You may remember Sarah Palin's famous exhortation during the 2008 general election that the answer to all our economic woes was to open up the Arctic Circle to oil drilling. Everyone was complaining about the skyrocketing gas prices at the pump, as Bush's "Ownership Society" was teetering on the edge of a housing market collapse.
In October, 2008, the proverbial sky fell, as did the oil prices, but still the Republicans were clamoring for more offshore oil leases and an oil pipeline from Canada. After the new year, GOP legislators blamed the new President Obama for holding up the process with his pesky environmental regulations. The belief was that all the President had to do was approve the Keystone XL pipeline and magically all these new jobs would appear, ignoring all the studies that failed to back up their projections.
One would think the BP Oil Spill in 2010 would have given Republicans pause, but no. They still peddled their oil panacea and became ever more insistent that Obama approve the Keystone XL pipeline. The price of oil slowly crept back up to $100 a barrel and the high gas pump prices became a campaign issue again in 2012.
The President had called for a new energy policy, but it stalled in Congress. Still, his Stimulus Bill provided subsidies for solar and wind farms, as well as trading in cars and appliances for more energy-efficient ones in his much derided "Cash for Clunkers" program. While Republicans attacked wind farms for killing birds, they seemed to have no problem with the rapid growth of fracking, which contaminated fresh water supplies.
There was this long-standing belief that if the price of oil got too high this would spur the so-called energy companies to explore alternative forms of energy. Instead we saw the highly contentious rise of shale oil and gas production, which led to economic booms in North Dakota and Texas. Canada exploited dirty tar sand oil, which it wanted to pump to refineries on the Gulf of Mexico. Royal Dutch Shell lobbied the White House to approve offshore oil exploration in the Arctic Circle of Alaska, with the Obama administration relenting earlier this year.
It doesn't seem to matter as oil prices are currently so low it isn't in Shell's interest to do anything more than peg potential sources, and hope that oil prices increase in the coming years. Arthur Berman says not to get your hopes up, as there is currently such a glut of oil that it will be a long time before we see prices at $100 a barrel again.
When the going was good, everyone wanted to get in on the oil boom. This even led to a reality show called Black Gold, which followed crews of roughnecks hoping to strike it rich like Jed Clampett. All of the sudden oil was everywhere, leading many persons to believe that the idea of "peak oil" was a hoax. However, Berman notes this is largely a misunderstanding of what "peak oil" means.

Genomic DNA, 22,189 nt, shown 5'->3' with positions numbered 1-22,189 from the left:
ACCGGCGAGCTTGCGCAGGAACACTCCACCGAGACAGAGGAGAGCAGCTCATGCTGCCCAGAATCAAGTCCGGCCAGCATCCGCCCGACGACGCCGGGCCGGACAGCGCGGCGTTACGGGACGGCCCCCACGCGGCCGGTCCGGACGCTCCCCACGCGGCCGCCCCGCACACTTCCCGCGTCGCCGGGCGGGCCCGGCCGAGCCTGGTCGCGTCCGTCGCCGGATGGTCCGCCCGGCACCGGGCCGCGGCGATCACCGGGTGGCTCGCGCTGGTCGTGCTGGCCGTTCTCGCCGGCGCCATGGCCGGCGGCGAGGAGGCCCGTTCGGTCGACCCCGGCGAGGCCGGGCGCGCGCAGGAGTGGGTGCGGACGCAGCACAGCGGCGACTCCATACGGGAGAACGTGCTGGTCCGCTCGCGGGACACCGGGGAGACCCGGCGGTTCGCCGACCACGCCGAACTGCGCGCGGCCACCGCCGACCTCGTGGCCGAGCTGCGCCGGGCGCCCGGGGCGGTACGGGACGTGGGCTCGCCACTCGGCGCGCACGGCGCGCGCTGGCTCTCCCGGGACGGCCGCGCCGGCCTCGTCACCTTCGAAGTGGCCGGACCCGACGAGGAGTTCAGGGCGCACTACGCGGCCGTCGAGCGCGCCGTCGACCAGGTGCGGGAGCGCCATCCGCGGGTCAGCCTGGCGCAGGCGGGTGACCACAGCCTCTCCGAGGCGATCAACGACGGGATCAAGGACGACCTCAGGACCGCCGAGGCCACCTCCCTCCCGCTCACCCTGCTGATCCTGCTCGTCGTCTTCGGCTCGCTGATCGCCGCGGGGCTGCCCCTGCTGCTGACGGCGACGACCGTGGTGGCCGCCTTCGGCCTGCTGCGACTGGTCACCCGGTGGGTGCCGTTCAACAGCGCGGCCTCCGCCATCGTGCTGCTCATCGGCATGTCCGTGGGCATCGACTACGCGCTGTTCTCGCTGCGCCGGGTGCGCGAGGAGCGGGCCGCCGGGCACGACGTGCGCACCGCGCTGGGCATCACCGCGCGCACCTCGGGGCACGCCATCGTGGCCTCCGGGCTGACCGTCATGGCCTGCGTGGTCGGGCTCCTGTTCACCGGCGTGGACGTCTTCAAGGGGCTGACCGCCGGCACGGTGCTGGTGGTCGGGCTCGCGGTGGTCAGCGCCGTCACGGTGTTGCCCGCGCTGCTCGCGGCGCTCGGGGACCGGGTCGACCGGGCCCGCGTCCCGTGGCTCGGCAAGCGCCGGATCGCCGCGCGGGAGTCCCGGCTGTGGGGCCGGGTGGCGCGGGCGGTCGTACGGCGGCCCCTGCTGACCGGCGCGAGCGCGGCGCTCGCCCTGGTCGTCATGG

The term simply referred to easily accessible oil, and was first mentioned in 1956 by M. King Hubbert, when he estimated the amount of oil available based on extraction methods at the time. Now we have fracking and deep-water oil drilling that allow so-called energy company to explore previously unreachable depths. Of course, it comes at a price. Berman estimates that to make these processes lucrative oil needs to be at about $90 a barrel.
So, why not explore alternative energy sources? Berman sees solar and wind energy as representing too small a share of the overall energy picture and that there isn't the technology in place for any appreciable gain in the next ten years. Unfortunately, this is the type of short-term thinking that puts us in these crises, rather than develop long-term strategies. Royal Dutch Shell may call itself an "energy company" but it continues to put most of its effort into oil exploration.
The Obama administration has walked a thin line in promoting alternative energy sources while still offering concessions to the oil companies. I suppose he thinks this buys him time, but there is nothing to indicate that the succeeding administration will have the same interest in alternative energy sources that he does. To hear the GOP candidates, they would free up all federal land and offshore oil rights. This despite the massive loss of jobs due to the oil glut. Even Hillary has been lukewarm on the President's alternative energy strategy.
|California solar farm|
Still, the Republican believe you can drill yourself out of any bad situation. Jeb Bush and Marco Rubio both want to end a ban on oil drilling within a certain distance of the Florida Gulf Coast. Bush also wants to open up more federal land to oil drilling. If nothing else, these free market advocates should recognize that the market doesn't support increased drilling, but rather a shift toward alternative energy sources if you want to create more jobs. But, this is what happens when you allow yourself to be controlled by oil companies.